Another thing I will add to that is I think it's really critical for procurement people to understand the business that the organization is in because if you don't know what it is that the company does and how they provide value to the customers, it's very difficult to be able to come up with supply-based solutions to meet those needs.
To that effect, when I see successful procurement organizations, I find that it's a mix of resources. Fifty percent of the people may be new, may have strong procurement backgrounds, have strong hard skills in contracting negotiations, category management, and all of that. But, if you bring in people from operations, it makes a really powerful team. When you're building the procurement team, bring in folks who have led or been involved in some aspect of the operation to be part of your direct spend. And on the indirect side, if you can attract talent from functions like IT, HR, or Marketing and then develop the procurement skills of contract negotiations or strategic sourcing, I think it makes for a very powerful resource or function as a whole.
Q: How can young people in procurement prepare now to get to where they need to be? What is your advice for the future leaders of procurement?
A: There are just two things: Be curious, and be caring. If you possess those two qualities, you can excel in any field, including procurement.
Q: How has technology, automation, RPA, ML etc. impacted your organization? Can you share examples of innovative changes to your procurement processes or technology stack are you currently undergoing?
A: One of the first initiatives that we put in place at Veolia when I joined was we found that our buyers were spending a lot of time answering questions from stakeholders about who the preferred vendors were, and how do we buy from them. The buying team was frustrated because they like to go and put preferred vendors in place, but not do the tactical work of supporting purchase orders. So we implemented a chatbot that lives on our intranet site and assists our stakeholders instantly.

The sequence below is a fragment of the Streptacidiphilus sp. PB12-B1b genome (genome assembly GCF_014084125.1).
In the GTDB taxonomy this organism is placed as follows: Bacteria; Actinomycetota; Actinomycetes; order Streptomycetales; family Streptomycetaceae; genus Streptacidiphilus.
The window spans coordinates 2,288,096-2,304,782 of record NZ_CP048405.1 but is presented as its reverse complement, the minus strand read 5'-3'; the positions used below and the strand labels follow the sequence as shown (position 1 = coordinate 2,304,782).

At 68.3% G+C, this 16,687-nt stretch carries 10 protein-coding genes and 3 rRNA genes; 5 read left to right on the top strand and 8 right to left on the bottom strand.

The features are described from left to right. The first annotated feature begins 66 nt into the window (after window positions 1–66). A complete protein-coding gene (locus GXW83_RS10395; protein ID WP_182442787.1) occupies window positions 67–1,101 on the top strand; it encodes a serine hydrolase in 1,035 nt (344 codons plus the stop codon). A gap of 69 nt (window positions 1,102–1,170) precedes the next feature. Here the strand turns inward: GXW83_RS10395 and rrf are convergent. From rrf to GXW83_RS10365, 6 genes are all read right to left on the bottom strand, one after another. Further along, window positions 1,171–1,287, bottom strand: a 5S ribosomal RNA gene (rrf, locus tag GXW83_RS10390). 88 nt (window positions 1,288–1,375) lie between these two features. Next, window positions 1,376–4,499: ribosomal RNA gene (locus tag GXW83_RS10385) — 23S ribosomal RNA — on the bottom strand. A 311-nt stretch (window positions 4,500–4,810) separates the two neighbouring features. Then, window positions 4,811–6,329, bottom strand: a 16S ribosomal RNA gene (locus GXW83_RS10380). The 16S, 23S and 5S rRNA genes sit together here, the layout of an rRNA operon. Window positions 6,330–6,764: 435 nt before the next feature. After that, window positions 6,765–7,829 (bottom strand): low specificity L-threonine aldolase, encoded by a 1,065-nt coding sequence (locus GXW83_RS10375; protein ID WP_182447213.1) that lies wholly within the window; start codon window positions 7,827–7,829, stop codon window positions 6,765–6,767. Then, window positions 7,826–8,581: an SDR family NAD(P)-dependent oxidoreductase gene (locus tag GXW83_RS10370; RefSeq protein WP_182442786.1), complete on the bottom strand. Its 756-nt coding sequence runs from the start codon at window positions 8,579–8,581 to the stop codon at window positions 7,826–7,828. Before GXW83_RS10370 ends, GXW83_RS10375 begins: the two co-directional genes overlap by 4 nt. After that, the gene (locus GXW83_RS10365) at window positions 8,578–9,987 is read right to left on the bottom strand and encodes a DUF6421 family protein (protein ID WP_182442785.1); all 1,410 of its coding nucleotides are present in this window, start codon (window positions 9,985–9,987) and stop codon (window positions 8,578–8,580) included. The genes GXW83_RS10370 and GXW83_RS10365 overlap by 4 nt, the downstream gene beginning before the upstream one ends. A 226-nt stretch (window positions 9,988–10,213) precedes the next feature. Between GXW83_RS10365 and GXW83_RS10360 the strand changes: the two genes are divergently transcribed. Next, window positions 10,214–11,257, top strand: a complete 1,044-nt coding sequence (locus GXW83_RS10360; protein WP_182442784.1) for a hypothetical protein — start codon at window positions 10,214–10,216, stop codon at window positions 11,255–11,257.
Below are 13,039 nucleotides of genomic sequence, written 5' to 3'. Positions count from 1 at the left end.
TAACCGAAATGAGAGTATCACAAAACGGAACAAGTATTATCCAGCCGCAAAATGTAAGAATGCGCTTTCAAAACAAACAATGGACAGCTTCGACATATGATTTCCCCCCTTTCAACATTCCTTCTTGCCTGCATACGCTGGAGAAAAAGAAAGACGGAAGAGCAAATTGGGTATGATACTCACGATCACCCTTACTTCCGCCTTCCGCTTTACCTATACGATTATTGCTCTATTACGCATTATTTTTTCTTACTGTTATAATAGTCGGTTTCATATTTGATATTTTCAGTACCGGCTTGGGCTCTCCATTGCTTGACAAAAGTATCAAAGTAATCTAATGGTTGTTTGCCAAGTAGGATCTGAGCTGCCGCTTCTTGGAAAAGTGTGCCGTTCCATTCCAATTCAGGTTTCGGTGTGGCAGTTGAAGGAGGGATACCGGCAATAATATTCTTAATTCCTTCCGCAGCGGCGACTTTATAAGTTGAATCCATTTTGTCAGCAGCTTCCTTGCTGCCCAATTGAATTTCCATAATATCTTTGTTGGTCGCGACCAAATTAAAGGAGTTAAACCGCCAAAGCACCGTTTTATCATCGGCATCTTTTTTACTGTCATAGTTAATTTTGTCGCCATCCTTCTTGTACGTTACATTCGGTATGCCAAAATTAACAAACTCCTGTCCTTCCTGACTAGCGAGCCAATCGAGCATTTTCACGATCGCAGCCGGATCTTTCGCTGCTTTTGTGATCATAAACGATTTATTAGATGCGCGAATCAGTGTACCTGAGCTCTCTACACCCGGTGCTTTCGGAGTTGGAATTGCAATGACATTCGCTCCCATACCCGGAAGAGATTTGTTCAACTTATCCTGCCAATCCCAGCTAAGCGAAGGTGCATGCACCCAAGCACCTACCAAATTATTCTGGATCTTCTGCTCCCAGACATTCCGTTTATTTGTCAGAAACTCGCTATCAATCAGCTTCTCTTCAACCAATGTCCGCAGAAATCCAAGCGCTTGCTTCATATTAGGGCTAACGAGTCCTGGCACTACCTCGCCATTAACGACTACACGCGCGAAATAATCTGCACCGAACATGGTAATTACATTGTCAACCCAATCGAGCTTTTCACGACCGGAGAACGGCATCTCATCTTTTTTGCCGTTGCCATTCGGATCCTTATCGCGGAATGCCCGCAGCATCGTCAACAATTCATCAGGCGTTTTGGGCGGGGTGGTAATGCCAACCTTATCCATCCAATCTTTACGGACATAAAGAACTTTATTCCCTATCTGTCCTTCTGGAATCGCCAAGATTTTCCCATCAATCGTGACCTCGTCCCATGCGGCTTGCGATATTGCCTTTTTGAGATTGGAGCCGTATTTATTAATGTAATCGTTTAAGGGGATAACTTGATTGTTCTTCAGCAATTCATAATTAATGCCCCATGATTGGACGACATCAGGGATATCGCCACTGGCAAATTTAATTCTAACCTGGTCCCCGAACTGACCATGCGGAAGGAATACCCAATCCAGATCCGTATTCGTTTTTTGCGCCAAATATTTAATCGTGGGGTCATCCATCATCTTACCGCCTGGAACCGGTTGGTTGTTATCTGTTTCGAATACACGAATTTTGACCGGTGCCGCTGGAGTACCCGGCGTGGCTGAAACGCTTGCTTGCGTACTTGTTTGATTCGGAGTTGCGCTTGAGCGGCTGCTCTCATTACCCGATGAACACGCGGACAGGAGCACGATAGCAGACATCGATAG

When we first went to our CEO with the idea, he asked if that was usually for external facing customers. I told him it was, but I added that we have 7,500 employees at Veolia, and we have hundreds of preferred vendors across 800 different locations. We needed to make it easy, and that was why we wanted to have an internal procurement chatbot.
So simple things like that don’t cost much, but they freed up a whole bunch of time. And again, it's a win-win solution, because the stakeholders are happy, and it allowed the buyers to go back and focus on their core skills. So that's just an example of how we’ve used technology, but we want more out of it. We want spend analytics that can do dynamic mapping and provide us with a predictive sense of what our spend is going to be versus our historic spend. We want to be more automated so we don't have to be in that approval workflow at all. I'm not sure we're quite there, but we have a roadmap for a future state, and I'm hoping that we’ll be there in a few years.